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So You Want to Start a Sketchbook, Here’s What to Know

This article is written by a student writer from the Her Campus at Rutgers chapter.

So, you want to start a sketchbook. Maybe it’s your first, or maybe you’ve already compiled a stack of completed sketchbooks… wherever you are in your art journey, this article is for you. I don’t claim to be a professional, but after 15 years of drawing, I have learned a thing or two. Here is some knowledge I’ve accumulated over the years.

find the Right sketchbook

There is no one-size-fits-all for a sketchbook. Each artist has unique needs, values, and quirks, and their sketchbook must reflect that. A watercolorist will probably want thicker paper, so as to prevent warping, than an artist who prefers pencil and markers. Now, I could go through and list out the different elements of a sketchbook (what sizes they come in, the material of the paper, the binding, etc.), but what I find more helpful is going through what I personally look for in a sketchbook. Then, you can apply the same selection process to suit your needs.

My sketchbook has to open flat so you can see the entire spread across the two pages. Playing into that, no spiral binding or pages that can be ripped out. Nothing that distracts from the focus – the art. I like a sketchbook that is small, so I can easily put it in my bag or purse and take it for sketching on the go. I also find the process of drawing to be less daunting when I have a smaller page to fill. The paper I’m not too particular about since I don’t often use fussy materials. If I need firmer paper, I can always glue in a thicker sheet. Last, I prefer the cover of the sketchbook to be minimal (just a solid color will do) so I can customize it with my own stickers.

Taking these criteria into consideration, I settled on the Talens Art Creations Sketchbook, 4.7″ x 4.7″, and I love it.

But what should be in my Pencil Case?

It’s up to you. You can forgo the pencil case entirely and carry pens and markers in your hands and pockets if that’s more your style. Me? I like a pencil case. I have too many materials to carry in hand and too much fear that I will lose them if I don’t have a zipped bag to secure them in. What you include in your pencil case is a process of trial and error, seeing what finishes and experiences you like, whether you mind bleeding or shadowing onto other pages, etc. Naturally, your pencil case will fill up. Don’t rush the process.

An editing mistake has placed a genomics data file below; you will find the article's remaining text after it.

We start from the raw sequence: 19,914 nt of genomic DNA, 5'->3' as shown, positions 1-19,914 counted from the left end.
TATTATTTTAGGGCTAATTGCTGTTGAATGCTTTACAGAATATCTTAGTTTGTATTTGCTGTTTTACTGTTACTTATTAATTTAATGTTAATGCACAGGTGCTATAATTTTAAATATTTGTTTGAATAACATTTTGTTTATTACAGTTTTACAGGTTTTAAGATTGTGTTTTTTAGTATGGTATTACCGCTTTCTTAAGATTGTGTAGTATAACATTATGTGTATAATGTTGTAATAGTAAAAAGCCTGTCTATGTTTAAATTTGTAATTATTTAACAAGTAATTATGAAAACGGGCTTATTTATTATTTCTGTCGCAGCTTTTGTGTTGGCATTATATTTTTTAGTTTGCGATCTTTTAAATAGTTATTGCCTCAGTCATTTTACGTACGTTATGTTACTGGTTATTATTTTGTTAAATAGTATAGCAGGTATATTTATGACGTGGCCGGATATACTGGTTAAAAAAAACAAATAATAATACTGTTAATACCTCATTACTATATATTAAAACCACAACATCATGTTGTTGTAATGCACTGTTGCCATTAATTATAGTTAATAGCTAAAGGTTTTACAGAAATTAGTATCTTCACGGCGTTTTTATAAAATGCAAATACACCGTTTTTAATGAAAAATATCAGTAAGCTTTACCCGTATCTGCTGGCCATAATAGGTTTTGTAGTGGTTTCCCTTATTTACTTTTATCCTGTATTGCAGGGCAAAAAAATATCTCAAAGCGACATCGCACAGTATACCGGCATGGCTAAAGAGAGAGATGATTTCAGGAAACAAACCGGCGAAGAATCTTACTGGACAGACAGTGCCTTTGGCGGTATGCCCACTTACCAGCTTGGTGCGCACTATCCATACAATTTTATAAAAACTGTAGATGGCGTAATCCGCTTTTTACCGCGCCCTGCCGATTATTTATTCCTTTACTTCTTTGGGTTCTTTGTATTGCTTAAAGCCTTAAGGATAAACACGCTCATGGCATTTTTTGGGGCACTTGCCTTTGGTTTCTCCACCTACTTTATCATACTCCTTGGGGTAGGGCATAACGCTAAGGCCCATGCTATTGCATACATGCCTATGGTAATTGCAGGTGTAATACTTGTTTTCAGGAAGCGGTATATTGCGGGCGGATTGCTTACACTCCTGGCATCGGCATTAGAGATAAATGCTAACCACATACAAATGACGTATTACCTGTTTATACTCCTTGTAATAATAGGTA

If you need a head-start, here are my favorite sketchbooking materials:

Take Your Sketchbook Everywhere

A sketchbook is your personal travel companion. Put it in your bag and take it to explore the world with you. There is nothing better than sketching from life. People often say they aren’t inspired or don’t know what to draw. Well, the world is full of references at your disposal. And trust me, sketching in a cafe is so much fun. It sparks the best conversations. So go, the world is your oyster. (You can even tape in artifacts from your travels. After all, sketchbooks are tactile.)

Don’t Worry About Art Style

New artists are often hung up over the concept of an “art style.” They want their art to look a certain way, and they try to engineer their drawings to match. But this is art, not science. No amount of manipulating variables is going to artificially create an art style. It is an organic thing. The more you draw, the more your style will develop, and as you improve, it will change. Hence, don’t worry — just draw.

It doesn’t have to be perfect

Your sketchbook does not have to be perfect. It is for sketching, experimenting, and taking risks. Some pages will be compositional masterpieces, while others can be unfinished or for studies or simply disliked. Don’t let perfection be the thing stopping you from starting. In art, there is no such thing as perfect.

Sketchbooking is a fruitful hobby, producing a book that no one else in the world owns. I love looking through other artists’ sketchbooks and seeing the uniqueness of their talent. If you are considering starting a sketchbook, I can’t encourage you enough. If you are consistent with it, your sketchbook can become an archive of your life, filled with drawings and memories from cover to cover.

Halima Niazi

Rutgers '26

Halima is the Social Media Director of Her Campus at Rutgers. She is a sophomore, majoring in Cell Biology and Neuroscience and minoring in Creative Writing. She loves writing stories (and has aspirations to publish her own novel), dressing up, and eating sweets.